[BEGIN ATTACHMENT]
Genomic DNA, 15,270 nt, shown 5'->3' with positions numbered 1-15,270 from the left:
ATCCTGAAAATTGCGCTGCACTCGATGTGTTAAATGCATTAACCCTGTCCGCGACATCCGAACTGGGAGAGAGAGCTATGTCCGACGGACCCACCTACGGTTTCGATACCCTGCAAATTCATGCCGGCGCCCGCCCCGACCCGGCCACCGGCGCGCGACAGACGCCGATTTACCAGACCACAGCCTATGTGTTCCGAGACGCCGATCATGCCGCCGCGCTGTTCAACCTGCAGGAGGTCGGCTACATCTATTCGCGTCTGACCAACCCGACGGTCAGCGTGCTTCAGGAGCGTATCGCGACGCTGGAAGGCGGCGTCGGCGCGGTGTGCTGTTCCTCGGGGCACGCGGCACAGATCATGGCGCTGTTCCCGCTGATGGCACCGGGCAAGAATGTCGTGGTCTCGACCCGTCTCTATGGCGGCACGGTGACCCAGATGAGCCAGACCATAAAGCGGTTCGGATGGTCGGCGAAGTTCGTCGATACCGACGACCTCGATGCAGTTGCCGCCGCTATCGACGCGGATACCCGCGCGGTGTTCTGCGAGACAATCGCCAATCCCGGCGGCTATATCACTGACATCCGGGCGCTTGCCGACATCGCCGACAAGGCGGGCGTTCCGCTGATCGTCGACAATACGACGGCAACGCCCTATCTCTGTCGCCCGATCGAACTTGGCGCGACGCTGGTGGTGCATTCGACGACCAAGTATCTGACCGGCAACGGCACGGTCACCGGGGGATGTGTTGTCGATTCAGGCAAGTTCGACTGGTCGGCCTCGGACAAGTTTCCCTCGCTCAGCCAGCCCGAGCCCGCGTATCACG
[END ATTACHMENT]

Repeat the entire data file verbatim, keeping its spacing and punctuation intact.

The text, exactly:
Genomic DNA, 15,270 nt, shown 5'->3' with positions numbered 1-15,270 from the left:
ATCCTGAAAATTGCGCTGCACTCGATGTGTTAAATGCATTAACCCTGTCCGCGACATCCGAACTGGGAGAGAGAGCTATGTCCGACGGACCCACCTACGGTTTCGATACCCTGCAAATTCATGCCGGCGCCCGCCCCGACCCGGCCACCGGCGCGCGACAGACGCCGATTTACCAGACCACAGCCTATGTGTTCCGAGACGCCGATCATGCCGCCGCGCTGTTCAACCTGCAGGAGGTCGGCTACATCTATTCGCGTCTGACCAACCCGACGGTCAGCGTGCTTCAGGAGCGTATCGCGACGCTGGAAGGCGGCGTCGGCGCGGTGTGCTGTTCCTCGGGGCACGCGGCACAGATCATGGCGCTGTTCCCGCTGATGGCACCGGGCAAGAATGTCGTGGTCTCGACCCGTCTCTATGGCGGCACGGTGACCCAGATGAGCCAGACCATAAAGCGGTTCGGATGGTCGGCGAAGTTCGTCGATACCGACGACCTCGATGCAGTTGCCGCCGCTATCGACGCGGATACCCGCGCGGTGTTCTGCGAGACAATCGCCAATCCCGGCGGCTATATCACTGACATCCGGGCGCTTGCCGACATCGCCGACAAGGCGGGCGTTCCGCTGATCGTCGACAATACGACGGCAACGCCCTATCTCTGTCGCCCGATCGAACTTGGCGCGACGCTGGTGGTGCATTCGACGACCAAGTATCTGACCGGCAACGGCACGGTCACCGGGGGATGTGTTGTCGATTCAGGCAAGTTCGACTGGTCGGCCTCGGACAAGTTTCCCTCGCTCAGCCAGCCCGAGCCCGCGTATCACG